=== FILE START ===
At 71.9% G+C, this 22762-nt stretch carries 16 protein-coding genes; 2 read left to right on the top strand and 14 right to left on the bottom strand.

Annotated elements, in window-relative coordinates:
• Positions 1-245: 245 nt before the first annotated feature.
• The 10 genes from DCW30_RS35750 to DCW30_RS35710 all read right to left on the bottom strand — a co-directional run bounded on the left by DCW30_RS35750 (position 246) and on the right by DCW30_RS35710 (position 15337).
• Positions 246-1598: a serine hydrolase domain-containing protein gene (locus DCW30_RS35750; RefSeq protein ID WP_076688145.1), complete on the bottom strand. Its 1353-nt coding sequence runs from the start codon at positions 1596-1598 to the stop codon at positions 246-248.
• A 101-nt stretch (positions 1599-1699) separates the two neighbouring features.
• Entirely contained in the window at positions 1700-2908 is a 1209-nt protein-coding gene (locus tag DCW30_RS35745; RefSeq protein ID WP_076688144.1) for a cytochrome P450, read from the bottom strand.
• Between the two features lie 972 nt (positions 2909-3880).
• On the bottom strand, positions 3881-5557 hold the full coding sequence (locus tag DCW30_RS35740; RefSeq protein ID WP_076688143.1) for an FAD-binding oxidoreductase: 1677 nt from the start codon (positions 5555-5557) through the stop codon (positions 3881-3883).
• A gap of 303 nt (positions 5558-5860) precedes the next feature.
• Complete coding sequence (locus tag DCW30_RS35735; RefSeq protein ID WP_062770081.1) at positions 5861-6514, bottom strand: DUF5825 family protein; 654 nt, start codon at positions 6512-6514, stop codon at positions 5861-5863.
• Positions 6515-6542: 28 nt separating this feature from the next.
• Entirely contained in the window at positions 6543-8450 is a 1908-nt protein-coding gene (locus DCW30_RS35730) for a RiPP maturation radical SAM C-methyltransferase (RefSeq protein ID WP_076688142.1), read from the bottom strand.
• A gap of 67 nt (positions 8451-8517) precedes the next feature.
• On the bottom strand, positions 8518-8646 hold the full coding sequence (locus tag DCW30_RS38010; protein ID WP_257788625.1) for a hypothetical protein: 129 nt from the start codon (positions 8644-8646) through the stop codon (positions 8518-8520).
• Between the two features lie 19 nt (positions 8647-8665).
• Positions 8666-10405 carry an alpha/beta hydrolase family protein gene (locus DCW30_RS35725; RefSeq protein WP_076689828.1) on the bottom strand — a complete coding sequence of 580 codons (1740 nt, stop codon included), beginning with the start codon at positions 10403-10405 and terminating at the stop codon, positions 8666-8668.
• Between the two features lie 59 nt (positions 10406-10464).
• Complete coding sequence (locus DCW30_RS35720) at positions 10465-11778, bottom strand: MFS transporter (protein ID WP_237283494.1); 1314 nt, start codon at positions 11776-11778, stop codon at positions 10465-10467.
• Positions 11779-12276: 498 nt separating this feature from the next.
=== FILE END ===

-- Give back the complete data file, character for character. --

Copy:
At 71.9% G+C, this 22762-nt stretch carries 16 protein-coding genes; 2 read left to right on the top strand and 14 right to left on the bottom strand.

Annotated elements, in window-relative coordinates:
• Positions 1-245: 245 nt before the first annotated feature.
• The 10 genes from DCW30_RS35750 to DCW30_RS35710 all read right to left on the bottom strand — a co-directional run bounded on the left by DCW30_RS35750 (position 246) and on the right by DCW30_RS35710 (position 15337).
• Positions 246-1598: a serine hydrolase domain-containing protein gene (locus DCW30_RS35750; RefSeq protein ID WP_076688145.1), complete on the bottom strand. Its 1353-nt coding sequence runs from the start codon at positions 1596-1598 to the stop codon at positions 246-248.
• A 101-nt stretch (positions 1599-1699) separates the two neighbouring features.
• Entirely contained in the window at positions 1700-2908 is a 1209-nt protein-coding gene (locus tag DCW30_RS35745; RefSeq protein ID WP_076688144.1) for a cytochrome P450, read from the bottom strand.
• Between the two features lie 972 nt (positions 2909-3880).
• On the bottom strand, positions 3881-5557 hold the full coding sequence (locus tag DCW30_RS35740; RefSeq protein ID WP_076688143.1) for an FAD-binding oxidoreductase: 1677 nt from the start codon (positions 5555-5557) through the stop codon (positions 3881-3883).
• A gap of 303 nt (positions 5558-5860) precedes the next feature.
• Complete coding sequence (locus tag DCW30_RS35735; RefSeq protein ID WP_062770081.1) at positions 5861-6514, bottom strand: DUF5825 family protein; 654 nt, start codon at positions 6512-6514, stop codon at positions 5861-5863.
• Positions 6515-6542: 28 nt separating this feature from the next.
• Entirely contained in the window at positions 6543-8450 is a 1908-nt protein-coding gene (locus DCW30_RS35730) for a RiPP maturation radical SAM C-methyltransferase (RefSeq protein ID WP_076688142.1), read from the bottom strand.
• A gap of 67 nt (positions 8451-8517) precedes the next feature.
• On the bottom strand, positions 8518-8646 hold the full coding sequence (locus tag DCW30_RS38010; protein ID WP_257788625.1) for a hypothetical protein: 129 nt from the start codon (positions 8644-8646) through the stop codon (positions 8518-8520).
• Between the two features lie 19 nt (positions 8647-8665).
• Positions 8666-10405 carry an alpha/beta hydrolase family protein gene (locus DCW30_RS35725; RefSeq protein WP_076689828.1) on the bottom strand — a complete coding sequence of 580 codons (1740 nt, stop codon included), beginning with the start codon at positions 10403-10405 and terminating at the stop codon, positions 8666-8668.
• Between the two features lie 59 nt (positions 10406-10464).
• Complete coding sequence (locus DCW30_RS35720) at positions 10465-11778, bottom strand: MFS transporter (protein ID WP_237283494.1); 1314 nt, start codon at positions 11776-11778, stop codon at positions 10465-10467.
• Positions 11779-12276: 498 nt separating this feature from the next.